Getting into marathon running is no easy feat, let alone cutting time once you make it to the 26.2 mile distance. San Diego Track Club member Jillian Rodriguez did just that. Dive into her story about how joining the track club transformed her life and relationship with running. This story is sure to inspire you to set your sights on your next goal.
A Bucket List Marathon
In 2019, I couldn’t fathom what kind of people ran marathons, but I knew I wanted to run one. Even though I go to the gym, dabble in many sports, even jog on the weekends, I couldn’t imagine running 26.2 miles. I could barely imagine running more than 8!
I enjoyed running cross country track in high school, but in the military, I was obligated to run to pass my military PT test. That’s when I lost the joy of running. After the military, I faced new challenges, like becoming a mother, and that took priority over my inconsistent running habit.
As a mother, I felt guilty for putting any time or money toward my hobbies because it felt like taking resources away from my daughter. But in 2019, thanks to early bird pricing and a fortuitous Facebook ad, I signed up for the 2020 Rock 'n' Roll San Diego Marathon.
I thought of the race as a bucket list item, a one-and-done, been-there-done-that goalpost but partway through training, the marathon was canceled due to COVID-19. Without knowing if or when the race would be rescheduled, I stopped training consistently. Two postponements later, the marathon was officially rescheduled for October 2021.
Hooked On Running
In true newbie fashion, I made every mistake I could have. I began training again with no rhyme or reason. I didn’t know how to fuel or why runners need to taper before race day. I didn’t know to go up a half shoe size to accommodate swelling and I suffered through blisters thinking it was normal. For better or for worse, I maintained a “no pain, no gain” mindset.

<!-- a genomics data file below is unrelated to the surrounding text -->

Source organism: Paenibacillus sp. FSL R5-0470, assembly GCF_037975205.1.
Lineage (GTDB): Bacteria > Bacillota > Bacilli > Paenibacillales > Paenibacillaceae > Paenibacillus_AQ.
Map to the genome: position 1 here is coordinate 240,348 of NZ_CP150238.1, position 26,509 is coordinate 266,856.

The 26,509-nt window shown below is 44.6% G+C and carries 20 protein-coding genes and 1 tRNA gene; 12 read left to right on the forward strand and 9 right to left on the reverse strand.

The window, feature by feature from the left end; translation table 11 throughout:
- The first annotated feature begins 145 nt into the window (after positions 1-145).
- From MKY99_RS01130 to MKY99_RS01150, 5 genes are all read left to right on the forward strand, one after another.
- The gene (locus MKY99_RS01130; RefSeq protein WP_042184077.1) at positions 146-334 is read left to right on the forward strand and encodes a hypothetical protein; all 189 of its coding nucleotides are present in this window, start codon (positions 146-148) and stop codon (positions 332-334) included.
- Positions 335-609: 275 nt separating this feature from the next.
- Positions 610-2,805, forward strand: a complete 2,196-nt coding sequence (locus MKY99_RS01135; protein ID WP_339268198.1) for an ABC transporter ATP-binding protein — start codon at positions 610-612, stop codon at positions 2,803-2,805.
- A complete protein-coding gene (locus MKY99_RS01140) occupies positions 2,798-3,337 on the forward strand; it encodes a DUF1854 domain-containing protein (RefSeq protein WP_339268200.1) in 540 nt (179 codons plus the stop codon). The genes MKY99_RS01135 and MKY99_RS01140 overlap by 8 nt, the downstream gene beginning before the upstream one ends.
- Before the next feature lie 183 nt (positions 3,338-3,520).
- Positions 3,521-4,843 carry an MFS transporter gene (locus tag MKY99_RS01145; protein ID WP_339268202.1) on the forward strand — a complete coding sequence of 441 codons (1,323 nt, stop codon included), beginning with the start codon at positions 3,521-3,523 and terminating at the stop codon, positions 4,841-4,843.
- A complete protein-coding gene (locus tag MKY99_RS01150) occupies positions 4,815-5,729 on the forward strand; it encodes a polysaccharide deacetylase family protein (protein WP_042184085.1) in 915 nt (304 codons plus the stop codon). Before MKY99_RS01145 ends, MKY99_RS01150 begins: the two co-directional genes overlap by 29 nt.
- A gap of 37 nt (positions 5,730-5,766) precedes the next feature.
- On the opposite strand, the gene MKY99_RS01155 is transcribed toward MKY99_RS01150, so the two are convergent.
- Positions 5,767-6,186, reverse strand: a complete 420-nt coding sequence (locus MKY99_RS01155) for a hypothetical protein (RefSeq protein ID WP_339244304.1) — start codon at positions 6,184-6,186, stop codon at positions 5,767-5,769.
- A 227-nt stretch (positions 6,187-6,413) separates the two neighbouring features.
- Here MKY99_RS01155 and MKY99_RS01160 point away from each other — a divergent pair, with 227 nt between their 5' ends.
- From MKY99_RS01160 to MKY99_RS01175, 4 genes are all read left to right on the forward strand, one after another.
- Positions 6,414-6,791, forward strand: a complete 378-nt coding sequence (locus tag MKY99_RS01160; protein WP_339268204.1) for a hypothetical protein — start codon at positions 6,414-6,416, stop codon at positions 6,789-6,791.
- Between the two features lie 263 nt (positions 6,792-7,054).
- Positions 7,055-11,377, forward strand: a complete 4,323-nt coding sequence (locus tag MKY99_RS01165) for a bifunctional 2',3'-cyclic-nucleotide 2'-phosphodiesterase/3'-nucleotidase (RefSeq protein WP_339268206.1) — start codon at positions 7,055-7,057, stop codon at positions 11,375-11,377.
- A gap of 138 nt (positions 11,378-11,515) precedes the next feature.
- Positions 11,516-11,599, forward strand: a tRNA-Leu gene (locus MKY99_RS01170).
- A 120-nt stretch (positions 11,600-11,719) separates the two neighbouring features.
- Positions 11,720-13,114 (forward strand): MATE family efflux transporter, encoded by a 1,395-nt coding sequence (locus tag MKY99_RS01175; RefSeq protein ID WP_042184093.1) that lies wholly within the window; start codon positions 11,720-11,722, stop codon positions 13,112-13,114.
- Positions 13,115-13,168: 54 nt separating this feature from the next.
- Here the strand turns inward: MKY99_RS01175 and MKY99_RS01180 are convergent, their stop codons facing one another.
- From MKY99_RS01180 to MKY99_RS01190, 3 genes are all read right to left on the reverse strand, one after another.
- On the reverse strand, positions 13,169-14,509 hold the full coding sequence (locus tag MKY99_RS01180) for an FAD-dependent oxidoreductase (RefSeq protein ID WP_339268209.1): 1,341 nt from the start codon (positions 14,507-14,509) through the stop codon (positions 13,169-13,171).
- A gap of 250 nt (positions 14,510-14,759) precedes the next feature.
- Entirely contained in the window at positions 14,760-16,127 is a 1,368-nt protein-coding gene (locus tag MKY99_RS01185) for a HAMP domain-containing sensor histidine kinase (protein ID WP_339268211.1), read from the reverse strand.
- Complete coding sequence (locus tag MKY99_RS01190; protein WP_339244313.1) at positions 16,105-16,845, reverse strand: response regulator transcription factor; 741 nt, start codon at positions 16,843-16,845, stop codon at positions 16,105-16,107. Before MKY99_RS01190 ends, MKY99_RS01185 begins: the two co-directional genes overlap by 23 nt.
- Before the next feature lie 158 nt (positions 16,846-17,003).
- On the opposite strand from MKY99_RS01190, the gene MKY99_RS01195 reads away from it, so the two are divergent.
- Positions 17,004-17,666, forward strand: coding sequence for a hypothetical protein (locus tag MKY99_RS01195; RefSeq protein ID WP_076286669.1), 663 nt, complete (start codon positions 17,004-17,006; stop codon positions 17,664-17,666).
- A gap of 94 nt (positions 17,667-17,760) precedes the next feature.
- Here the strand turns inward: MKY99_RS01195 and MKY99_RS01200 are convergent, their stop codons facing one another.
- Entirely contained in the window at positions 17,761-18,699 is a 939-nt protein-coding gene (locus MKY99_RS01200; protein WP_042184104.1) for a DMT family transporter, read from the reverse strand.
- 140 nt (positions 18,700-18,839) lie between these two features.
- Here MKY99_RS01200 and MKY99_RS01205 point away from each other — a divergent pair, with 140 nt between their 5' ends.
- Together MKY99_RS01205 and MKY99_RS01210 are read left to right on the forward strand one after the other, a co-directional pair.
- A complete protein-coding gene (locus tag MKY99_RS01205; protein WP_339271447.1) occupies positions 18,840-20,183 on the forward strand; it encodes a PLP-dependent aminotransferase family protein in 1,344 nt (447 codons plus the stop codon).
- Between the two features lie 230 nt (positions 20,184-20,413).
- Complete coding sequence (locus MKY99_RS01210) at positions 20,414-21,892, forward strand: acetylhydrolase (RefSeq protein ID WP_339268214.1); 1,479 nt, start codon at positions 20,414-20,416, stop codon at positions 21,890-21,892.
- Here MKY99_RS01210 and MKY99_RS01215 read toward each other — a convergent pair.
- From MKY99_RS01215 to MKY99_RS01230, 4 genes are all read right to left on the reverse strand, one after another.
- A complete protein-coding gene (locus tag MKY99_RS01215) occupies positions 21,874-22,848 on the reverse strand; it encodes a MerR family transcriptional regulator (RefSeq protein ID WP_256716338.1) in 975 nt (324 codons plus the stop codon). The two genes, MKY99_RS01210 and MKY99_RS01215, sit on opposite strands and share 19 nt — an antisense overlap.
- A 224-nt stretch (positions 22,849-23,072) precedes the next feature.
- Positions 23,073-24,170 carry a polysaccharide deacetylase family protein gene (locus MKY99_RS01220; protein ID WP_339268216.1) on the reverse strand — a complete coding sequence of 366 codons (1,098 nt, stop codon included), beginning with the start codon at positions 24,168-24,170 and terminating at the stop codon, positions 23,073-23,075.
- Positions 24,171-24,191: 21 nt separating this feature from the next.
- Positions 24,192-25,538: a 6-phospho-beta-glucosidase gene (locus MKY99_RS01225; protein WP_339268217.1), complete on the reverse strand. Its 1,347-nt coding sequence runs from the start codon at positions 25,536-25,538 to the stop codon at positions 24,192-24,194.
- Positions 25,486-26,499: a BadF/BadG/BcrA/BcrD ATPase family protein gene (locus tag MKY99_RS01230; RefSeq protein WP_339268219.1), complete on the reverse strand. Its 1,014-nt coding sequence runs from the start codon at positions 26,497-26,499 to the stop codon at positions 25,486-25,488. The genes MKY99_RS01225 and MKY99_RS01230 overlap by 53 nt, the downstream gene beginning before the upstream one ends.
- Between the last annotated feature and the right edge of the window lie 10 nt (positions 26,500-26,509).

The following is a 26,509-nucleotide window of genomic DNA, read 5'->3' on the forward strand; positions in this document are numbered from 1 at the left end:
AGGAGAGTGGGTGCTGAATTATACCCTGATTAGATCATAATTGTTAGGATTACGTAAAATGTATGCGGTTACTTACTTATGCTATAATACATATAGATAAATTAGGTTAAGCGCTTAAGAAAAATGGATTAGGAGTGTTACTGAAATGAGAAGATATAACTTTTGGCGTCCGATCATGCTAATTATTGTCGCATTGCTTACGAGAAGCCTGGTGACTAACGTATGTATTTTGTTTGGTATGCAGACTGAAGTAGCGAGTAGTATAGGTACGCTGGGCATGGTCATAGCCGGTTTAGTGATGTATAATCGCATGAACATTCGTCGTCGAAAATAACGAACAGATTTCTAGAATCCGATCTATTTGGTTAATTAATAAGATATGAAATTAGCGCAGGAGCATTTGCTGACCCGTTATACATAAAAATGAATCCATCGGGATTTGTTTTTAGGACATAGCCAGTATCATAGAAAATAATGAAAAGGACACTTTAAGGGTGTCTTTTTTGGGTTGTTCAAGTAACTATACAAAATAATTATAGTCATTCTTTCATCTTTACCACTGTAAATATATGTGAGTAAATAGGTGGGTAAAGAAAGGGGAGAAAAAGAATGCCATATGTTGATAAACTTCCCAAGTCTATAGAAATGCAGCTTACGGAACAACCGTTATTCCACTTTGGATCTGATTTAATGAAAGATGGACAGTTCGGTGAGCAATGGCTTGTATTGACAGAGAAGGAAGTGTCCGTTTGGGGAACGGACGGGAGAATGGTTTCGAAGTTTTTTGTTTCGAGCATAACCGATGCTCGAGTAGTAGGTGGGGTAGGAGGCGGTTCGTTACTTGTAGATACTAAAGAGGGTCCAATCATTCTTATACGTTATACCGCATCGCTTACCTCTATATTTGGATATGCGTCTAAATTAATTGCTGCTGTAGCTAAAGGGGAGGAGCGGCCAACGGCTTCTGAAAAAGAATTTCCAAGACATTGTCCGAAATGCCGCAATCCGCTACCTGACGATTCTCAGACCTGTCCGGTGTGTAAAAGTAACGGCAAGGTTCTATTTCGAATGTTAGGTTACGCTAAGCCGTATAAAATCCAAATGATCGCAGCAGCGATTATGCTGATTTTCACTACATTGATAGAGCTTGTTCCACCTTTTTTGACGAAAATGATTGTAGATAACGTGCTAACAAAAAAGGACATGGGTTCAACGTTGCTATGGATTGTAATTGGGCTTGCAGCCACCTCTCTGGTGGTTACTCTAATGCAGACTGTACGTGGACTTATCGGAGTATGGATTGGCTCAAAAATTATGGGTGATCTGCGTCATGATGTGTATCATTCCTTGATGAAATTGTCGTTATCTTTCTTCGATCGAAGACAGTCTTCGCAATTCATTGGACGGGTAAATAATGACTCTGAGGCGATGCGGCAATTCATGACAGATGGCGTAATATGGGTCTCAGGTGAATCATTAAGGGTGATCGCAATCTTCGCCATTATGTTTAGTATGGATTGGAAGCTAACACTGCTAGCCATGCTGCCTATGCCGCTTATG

When race day finally came, I ran my first marathon in 4 hours and 17 minutes. I was so proud! After two years of waiting and anticipating this race, I was elated when I reached the finish line.
I predicted that once I ran a marathon, I could cross it off my bucket list and never do it again. Instead, I realized that this is what I’m supposed to be doing with my life. Even when I felt the post-marathon pain and soreness, the joy and pride I felt over this accomplishment superseded it all. I enjoyed the discipline needed to train and felt more fulfilled with a race to look forward to. It gave me a sense of excitement that I could not ignore.
Joining a Running Club
In pursuit of a Boston qualifying marathon time, I trained hard for another marathon, but I still came up 42 minutes short of qualifying time. This race humbled me.
When I found out about the San Diego Track Club, I skeptically considered joining. At the time, I thought that running clubs were for beginners or non-serious runners but despite my doubts, I joined their 2022 Rockin’ and Runnin’ Marathon Training Program. Little did I know, this would be one of the best decisions I ever made.
I sat on the bleachers during the first session program. I hadn’t had any breakfast, I was wearing the wrong size running shoes, and I didn’t own a GPS watch. I had so much to learn about fueling and training. When I saw the cohort for the Boston 2022 Training Program looking so cool in their Boston jackets, I realized that the SDTC running club was for everyone: amateurs, seasoned runners, even weekend joggers like me.
That season I ran with the B group of runners and even though I hated those track workouts, my running improved with every session. Fully committed, I worked my life around Track Tuesday and at the very last track workout of the season, I moved up to the A group.